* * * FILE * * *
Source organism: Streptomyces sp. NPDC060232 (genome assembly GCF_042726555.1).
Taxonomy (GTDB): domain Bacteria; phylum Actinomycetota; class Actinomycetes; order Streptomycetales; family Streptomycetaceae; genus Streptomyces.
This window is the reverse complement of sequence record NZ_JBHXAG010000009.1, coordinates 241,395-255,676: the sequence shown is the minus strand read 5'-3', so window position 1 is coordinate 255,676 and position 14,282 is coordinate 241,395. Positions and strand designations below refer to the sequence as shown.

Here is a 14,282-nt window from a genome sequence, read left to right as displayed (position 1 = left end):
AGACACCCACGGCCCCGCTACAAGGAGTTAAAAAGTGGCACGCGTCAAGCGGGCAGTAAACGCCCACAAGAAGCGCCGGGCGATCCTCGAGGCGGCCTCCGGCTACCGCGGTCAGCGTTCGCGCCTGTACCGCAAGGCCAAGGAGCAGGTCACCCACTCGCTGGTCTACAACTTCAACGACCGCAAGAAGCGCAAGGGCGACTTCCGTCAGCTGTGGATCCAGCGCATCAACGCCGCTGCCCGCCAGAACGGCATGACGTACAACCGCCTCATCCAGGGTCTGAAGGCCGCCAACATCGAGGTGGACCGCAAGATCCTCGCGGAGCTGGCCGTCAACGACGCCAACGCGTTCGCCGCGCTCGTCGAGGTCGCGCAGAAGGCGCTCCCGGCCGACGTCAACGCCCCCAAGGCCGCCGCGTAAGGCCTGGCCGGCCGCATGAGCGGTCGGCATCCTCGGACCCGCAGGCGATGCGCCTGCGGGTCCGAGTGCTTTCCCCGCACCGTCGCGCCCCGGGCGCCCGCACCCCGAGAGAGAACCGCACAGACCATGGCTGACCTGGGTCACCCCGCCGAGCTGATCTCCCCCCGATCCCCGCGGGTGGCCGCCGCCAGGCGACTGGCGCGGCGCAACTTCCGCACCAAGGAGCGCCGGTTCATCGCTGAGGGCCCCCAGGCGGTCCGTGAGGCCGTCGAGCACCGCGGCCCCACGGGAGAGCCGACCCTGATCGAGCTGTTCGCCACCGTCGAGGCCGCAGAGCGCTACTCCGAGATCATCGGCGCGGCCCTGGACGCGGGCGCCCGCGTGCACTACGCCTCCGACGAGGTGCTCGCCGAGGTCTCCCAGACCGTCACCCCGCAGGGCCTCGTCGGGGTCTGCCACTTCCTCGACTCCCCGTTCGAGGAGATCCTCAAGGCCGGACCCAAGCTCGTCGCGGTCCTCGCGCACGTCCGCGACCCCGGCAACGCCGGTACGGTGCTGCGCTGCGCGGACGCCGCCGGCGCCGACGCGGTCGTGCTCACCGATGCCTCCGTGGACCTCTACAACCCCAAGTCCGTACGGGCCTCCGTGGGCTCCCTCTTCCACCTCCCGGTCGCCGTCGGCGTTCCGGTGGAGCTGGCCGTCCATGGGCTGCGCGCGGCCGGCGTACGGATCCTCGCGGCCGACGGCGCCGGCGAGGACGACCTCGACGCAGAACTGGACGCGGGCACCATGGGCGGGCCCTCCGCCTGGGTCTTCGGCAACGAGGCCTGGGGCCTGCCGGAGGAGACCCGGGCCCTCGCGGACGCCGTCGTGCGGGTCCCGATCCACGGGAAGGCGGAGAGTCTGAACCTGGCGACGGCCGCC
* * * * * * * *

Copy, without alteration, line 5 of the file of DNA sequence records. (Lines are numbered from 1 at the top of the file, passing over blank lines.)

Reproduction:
AGACACCCACGGCCCCGCTACAAGGAGTTAAAAAGTGGCACGCGTCAAGCGGGCAGTAAACGCCCACAAGAAGCGCCGGGCGATCCTCGAGGCGGCCTCCGGCTACCGCGGTCAGCGTTCGCGCCTGTACCGCAAGGCCAAGGAGCAGGTCACCCACTCGCTGGTCTACAACTTCAACGACCGCAAGAAGCGCAAGGGCGACTTCCGTCAGCTGTGGATCCAGCGCATCAACGCCGCTGCCCGCCAGAACGGCATGACGTACAACCGCCTCATCCAGGGTCTGAAGGCCGCCAACATCGAGGTGGACCGCAAGATCCTCGCGGAGCTGGCCGTCAACGACGCCAACGCGTTCGCCGCGCTCGTCGAGGTCGCGCAGAAGGCGCTCCCGGCCGACGTCAACGCCCCCAAGGCCGCCGCGTAAGGCCTGGCCGGCCGCATGAGCGGTCGGCATCCTCGGACCCGCAGGCGATGCGCCTGCGGGTCCGAGTGCTTTCCCCGCACCGTCGCGCCCCGGGCGCCCGCACCCCGAGAGAGAACCGCACAGACCATGGCTGACCTGGGTCACCCCGCCGAGCTGATCTCCCCCCGATCCCCGCGGGTGGCCGCCGCCAGGCGACTGGCGCGGCGCAACTTCCGCACCAAGGAGCGCCGGTTCATCGCTGAGGGCCCCCAGGCGGTCCGTGAGGCCGTCGAGCACCGCGGCCCCACGGGAGAGCCGACCCTGATCGAGCTGTTCGCCACCGTCGAGGCCGCAGAGCGCTACTCCGAGATCATCGGCGCGGCCCTGGACGCGGGCGCCCGCGTGCACTACGCCTCCGACGAGGTGCTCGCCGAGGTCTCCCAGACCGTCACCCCGCAGGGCCTCGTCGGGGTCTGCCACTTCCTCGACTCCCCGTTCGAGGAGATCCTCAAGGCCGGACCCAAGCTCGTCGCGGTCCTCGCGCACGTCCGCGACCCCGGCAACGCCGGTACGGTGCTGCGCTGCGCGGACGCCGCCGGCGCCGACGCGGTCGTGCTCACCGATGCCTCCGTGGACCTCTACAACCCCAAGTCCGTACGGGCCTCCGTGGGCTCCCTCTTCCACCTCCCGGTCGCCGTCGGCGTTCCGGTGGAGCTGGCCGTCCATGGGCTGCGCGCGGCCGGCGTACGGATCCTCGCGGCCGACGGCGCCGGCGAGGACGACCTCGACGCAGAACTGGACGCGGGCACCATGGGCGGGCCCTCCGCCTGGGTCTTCGGCAACGAGGCCTGGGGCCTGCCGGAGGAGACCCGGGCCCTCGCGGACGCCGTCGTGCGGGTCCCGATCCACGGGAAGGCGGAGAGTCTGAACCTGGCGACGGCCGCC